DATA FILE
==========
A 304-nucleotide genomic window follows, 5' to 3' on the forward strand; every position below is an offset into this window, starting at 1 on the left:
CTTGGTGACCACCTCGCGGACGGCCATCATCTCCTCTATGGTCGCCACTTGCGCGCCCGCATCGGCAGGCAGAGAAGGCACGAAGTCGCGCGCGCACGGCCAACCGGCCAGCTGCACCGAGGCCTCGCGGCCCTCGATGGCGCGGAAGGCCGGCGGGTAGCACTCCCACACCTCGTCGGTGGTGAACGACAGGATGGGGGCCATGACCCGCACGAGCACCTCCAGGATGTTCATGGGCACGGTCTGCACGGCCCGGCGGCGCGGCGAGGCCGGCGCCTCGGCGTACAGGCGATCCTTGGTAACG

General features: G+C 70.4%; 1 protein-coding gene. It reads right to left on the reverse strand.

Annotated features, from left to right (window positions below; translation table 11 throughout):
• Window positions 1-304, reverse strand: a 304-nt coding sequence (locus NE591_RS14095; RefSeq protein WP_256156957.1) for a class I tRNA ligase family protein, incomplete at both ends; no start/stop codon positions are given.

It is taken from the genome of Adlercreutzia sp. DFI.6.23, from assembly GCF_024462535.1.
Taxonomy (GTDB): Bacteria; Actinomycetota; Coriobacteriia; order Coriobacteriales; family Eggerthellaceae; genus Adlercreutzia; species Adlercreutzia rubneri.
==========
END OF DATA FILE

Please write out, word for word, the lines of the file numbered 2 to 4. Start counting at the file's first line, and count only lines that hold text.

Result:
CTTGGTGACCACCTCGCGGACGGCCATCATCTCCTCTATGGTCGCCACTTGCGCGCCCGCATCGGCAGGCAGAGAAGGCACGAAGTCGCGCGCGCACGGCCAACCGGCCAGCTGCACCGAGGCCTCGCGGCCCTCGATGGCGCGGAAGGCCGGCGGGTAGCACTCCCACACCTCGTCGGTGGTGAACGACAGGATGGGGGCCATGACCCGCACGAGCACCTCCAGGATGTTCATGGGCACGGTCTGCACGGCCCGGCGGCGCGGCGAGGCCGGCGCCTCGGCGTACAGGCGATCCTTGGTAACG

General features: G+C 70.4%; 1 protein-coding gene. It reads right to left on the reverse strand.

Annotated features, from left to right (window positions below; translation table 11 throughout):